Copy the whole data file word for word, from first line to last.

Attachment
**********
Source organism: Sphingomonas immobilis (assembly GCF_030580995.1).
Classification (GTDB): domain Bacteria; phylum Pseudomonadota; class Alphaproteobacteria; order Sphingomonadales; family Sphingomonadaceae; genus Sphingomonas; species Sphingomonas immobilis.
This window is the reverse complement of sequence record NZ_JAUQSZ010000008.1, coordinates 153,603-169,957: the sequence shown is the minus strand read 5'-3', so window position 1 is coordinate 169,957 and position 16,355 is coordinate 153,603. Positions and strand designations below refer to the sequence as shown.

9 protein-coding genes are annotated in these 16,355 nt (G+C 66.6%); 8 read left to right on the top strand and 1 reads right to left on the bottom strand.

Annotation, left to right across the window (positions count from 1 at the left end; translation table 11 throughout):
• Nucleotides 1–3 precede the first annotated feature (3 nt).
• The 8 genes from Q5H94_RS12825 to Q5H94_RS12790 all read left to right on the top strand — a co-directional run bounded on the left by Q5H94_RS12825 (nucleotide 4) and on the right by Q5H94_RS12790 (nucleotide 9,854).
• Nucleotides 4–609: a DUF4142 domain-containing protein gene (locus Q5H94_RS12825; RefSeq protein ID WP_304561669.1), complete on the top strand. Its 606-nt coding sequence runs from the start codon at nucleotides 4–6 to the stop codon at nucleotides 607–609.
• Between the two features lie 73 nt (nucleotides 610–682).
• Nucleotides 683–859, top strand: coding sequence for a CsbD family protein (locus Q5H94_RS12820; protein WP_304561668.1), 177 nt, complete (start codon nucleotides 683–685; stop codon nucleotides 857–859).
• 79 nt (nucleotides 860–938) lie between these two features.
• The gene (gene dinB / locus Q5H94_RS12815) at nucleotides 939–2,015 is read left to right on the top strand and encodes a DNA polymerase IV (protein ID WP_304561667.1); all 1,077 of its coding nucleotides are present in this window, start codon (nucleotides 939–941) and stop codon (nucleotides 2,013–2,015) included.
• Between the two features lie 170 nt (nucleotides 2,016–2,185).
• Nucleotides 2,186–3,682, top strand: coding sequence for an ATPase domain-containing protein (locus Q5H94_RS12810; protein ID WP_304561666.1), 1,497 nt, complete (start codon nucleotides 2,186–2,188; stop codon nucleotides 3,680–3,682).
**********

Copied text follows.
Source organism: Sphingomonas immobilis (assembly GCF_030580995.1).
Classification (GTDB): domain Bacteria; phylum Pseudomonadota; class Alphaproteobacteria; order Sphingomonadales; family Sphingomonadaceae; genus Sphingomonas; species Sphingomonas immobilis.
This window is the reverse complement of sequence record NZ_JAUQSZ010000008.1, coordinates 153,603-169,957: the sequence shown is the minus strand read 5'-3', so window position 1 is coordinate 169,957 and position 16,355 is coordinate 153,603. Positions and strand designations below refer to the sequence as shown.

9 protein-coding genes are annotated in these 16,355 nt (G+C 66.6%); 8 read left to right on the top strand and 1 reads right to left on the bottom strand.

Annotation, left to right across the window (positions count from 1 at the left end; translation table 11 throughout):
• Nucleotides 1–3 precede the first annotated feature (3 nt).
• The 8 genes from Q5H94_RS12825 to Q5H94_RS12790 all read left to right on the top strand — a co-directional run bounded on the left by Q5H94_RS12825 (nucleotide 4) and on the right by Q5H94_RS12790 (nucleotide 9,854).
• Nucleotides 4–609: a DUF4142 domain-containing protein gene (locus Q5H94_RS12825; RefSeq protein ID WP_304561669.1), complete on the top strand. Its 606-nt coding sequence runs from the start codon at nucleotides 4–6 to the stop codon at nucleotides 607–609.
• Between the two features lie 73 nt (nucleotides 610–682).
• Nucleotides 683–859, top strand: coding sequence for a CsbD family protein (locus Q5H94_RS12820; protein WP_304561668.1), 177 nt, complete (start codon nucleotides 683–685; stop codon nucleotides 857–859).
• 79 nt (nucleotides 860–938) lie between these two features.
• The gene (gene dinB / locus Q5H94_RS12815) at nucleotides 939–2,015 is read left to right on the top strand and encodes a DNA polymerase IV (protein ID WP_304561667.1); all 1,077 of its coding nucleotides are present in this window, start codon (nucleotides 939–941) and stop codon (nucleotides 2,013–2,015) included.
• Between the two features lie 170 nt (nucleotides 2,016–2,185).
• Nucleotides 2,186–3,682, top strand: coding sequence for an ATPase domain-containing protein (locus Q5H94_RS12810; protein ID WP_304561666.1), 1,497 nt, complete (start codon nucleotides 2,186–2,188; stop codon nucleotides 3,680–3,682).